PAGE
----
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Protesters decry steep library budget cuts across Saskatchewan

Many concerned about looming budget cuts to libraries came out to protest in downtown Regina on March 25, 2017.
Many concerned about looming budget cuts to libraries came out to protest in downtown Regina on March 25, 2017. Global News

Concerned Regina residents fighting against drastic cuts to library funding in the new provincial budget held a protest Saturday afternoon in the downtown area.

“I saw the people that come in, and it means the world to them … Why should you cut off the chance to learn?” Gail Bowen, who attended the protest, said.

“They’re giving tax cuts to corporations at the same time they’re cutting services to the most vulnerable people,” protester Dan Holbrow said.

The province has axed the $1.3 million operating grant to the municipal library systems in Regina and Saskatoon. The seven regional library systems are facing a loss of almost 60 per cent of their funding, about $3.5 million.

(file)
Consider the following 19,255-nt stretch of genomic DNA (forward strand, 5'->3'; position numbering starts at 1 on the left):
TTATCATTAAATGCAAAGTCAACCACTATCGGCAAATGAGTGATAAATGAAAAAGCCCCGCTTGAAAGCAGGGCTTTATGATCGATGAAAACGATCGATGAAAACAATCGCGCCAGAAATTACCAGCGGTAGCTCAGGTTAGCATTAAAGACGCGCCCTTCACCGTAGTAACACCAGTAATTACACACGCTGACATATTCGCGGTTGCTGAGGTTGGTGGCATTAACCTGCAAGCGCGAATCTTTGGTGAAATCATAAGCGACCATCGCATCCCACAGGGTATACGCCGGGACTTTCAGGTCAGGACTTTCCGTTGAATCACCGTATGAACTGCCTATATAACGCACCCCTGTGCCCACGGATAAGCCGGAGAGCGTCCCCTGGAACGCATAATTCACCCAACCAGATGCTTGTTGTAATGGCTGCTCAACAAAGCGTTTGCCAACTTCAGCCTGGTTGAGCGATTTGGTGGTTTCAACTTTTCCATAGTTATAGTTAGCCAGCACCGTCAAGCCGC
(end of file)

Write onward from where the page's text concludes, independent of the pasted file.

Libraries across the province use the money to help fund programs like ESL classes, early childhood literacy programs and other resources.

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“We tried to tell the minister just what the services are, how broad they are [and] what kind of good they’re doing for the community, but it’s obviously falling on deaf ears,” said Saskatchewan Library Trustee Association board member Elmer Brenner.

On Wednesday, Education Minister Don Morgan told reporters that the decision stems from the fact that many people aren’t going to the library anymore, as they turn to the internet for information instead.

“With the internet, people are using E-readers — they’re not going to the library to buy a book; they’re getting it online. A lot of libraries that they belong to give them some free e-books as well, so I think that is the the future of libraries across North America,” Morgan said.

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READ MORE: Provincial budget sees cuts to Regina libraries, U of R funding

As of right now, the full impact of the budget cuts are unknown, but Brenner said he felt the outlook was grim for bibliophiles in rural areas.

“At this point, nobody really knows what that is going to do to the libraries themselves… [For] some of the smaller libraries, it might be as drastic as closing them down,” Brenner said.